By Zach Blattner, Fels Student
The recent violence at South Philadelphia High School has again thrust the School District of Philadelphia into the spotlight. Bloggers, politicians and advocacy groups are all lashing out in an effort to process the troubling situation and affix blame. To me, the attacks at South Philly High underscore the most significant struggle of American education: attracting, building, and retaining strong school leadership. Whether a community is rural or urban; low-income or affluent; safe and successful schools must have leaders with a CEO-level of competencies that far exceed the skills expected of most middle and upper managers in any other sector. Consider only a few of the key tasks that a successful principal faces on a daily basis:
1. Managing an incredibly diverse constituent group with disparate goals. Principals must respond professionally and analytically to the needs of teachers and staff, parents and community advocates, and students, even though each group requires a specific, nuanced approach and wants a different outcome than the other.
2. Driving instruction, achievement, and a positive culture within the school. A principal must have an intuitive sense of strong academic instruction across subject areas while also serving as a charismatic model of school culture. Principals also need to evaluate teachers for effectiveness – a task that most research universities still struggle to define – while simultaneously reducing turnover by inspiring them to work hard for less than lucrative wage.
3. Quelling chaos quickly and quietly while holding individuals accountable. Highly effective principals can often extinguish fires before they start because they have enough accumulated respect and reputation to tap into available information. When an issue does arise, strong principals deliver swift justice, plan a measured response, and remain ultimately focused on student achievement while simultaneously improving safety.
4. Implementing theoretical (and often unclear) district and state policy into actual classroom learning or school operations. From the NCLB implications to teachers’ unions to bureaucratic district rules, principals must constantly shift their approaches to adapt to the demands of the moment.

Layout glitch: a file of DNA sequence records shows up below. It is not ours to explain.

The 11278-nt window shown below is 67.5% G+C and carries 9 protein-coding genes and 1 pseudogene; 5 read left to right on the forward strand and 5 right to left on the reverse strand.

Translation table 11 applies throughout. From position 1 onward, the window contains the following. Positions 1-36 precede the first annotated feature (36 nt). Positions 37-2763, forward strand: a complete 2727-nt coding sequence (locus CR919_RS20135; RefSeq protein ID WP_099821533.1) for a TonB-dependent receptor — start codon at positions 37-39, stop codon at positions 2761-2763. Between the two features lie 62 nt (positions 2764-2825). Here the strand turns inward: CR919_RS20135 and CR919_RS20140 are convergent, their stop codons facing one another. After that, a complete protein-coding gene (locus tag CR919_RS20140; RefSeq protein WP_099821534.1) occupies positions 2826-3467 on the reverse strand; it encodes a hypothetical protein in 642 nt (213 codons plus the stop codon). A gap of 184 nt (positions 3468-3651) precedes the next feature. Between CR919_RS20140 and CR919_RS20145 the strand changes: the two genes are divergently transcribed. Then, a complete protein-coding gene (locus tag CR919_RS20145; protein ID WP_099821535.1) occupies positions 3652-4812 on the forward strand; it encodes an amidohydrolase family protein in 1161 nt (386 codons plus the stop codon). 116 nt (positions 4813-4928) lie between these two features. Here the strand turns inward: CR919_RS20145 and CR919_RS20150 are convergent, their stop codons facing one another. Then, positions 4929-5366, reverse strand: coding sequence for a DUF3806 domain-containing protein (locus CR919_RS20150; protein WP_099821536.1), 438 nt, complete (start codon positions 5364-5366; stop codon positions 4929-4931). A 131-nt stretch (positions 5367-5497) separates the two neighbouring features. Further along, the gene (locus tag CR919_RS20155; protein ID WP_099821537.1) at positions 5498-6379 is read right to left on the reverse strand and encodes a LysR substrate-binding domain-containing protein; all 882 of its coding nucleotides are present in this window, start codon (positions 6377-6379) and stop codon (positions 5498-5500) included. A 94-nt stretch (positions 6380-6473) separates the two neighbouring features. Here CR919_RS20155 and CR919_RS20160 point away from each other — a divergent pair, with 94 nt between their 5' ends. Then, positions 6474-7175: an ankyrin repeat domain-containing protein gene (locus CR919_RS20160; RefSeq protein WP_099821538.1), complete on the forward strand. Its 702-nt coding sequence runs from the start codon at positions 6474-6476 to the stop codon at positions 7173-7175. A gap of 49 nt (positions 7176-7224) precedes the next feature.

Every school district needs at least one of these leaders for every single school – there are over 130,000 elementary and secondary schools in the country – and this huge pool of education-focused, human capital talent is just not available. There exist few systemic approaches to training or finding such skilled individuals, outside of relatively new ventures like New Leaders for New Schools or the underwhelming programs offered by most graduate schools of education that tend to fall short on the management/analytic skills. Encouragingly, some charter schools have developed models that split principal responsibilities (one is in charge of academic instruction, the other of operations) to help leaders successfully specialize. This approach makes practical sense, but the costs of doing it nationally would be significant.
Do I know for sure that a leader with all four of these desired talents (and more) would have prevented the problems in South Philly? Of course not. But I suspect that many schools facing violence or chronic underachievement lack the leadership necessary to inspire and manage the teachers, students, and parents to whom they are accountable. Accepting the staggering leadership void in American education is the first step. Next, we need to develop more innovative methods of training principals and work to attract talented individuals into the field. At some point, high school and college students will hopefully talk about how they want to become principals because of the associated prestige, salary, and social importance.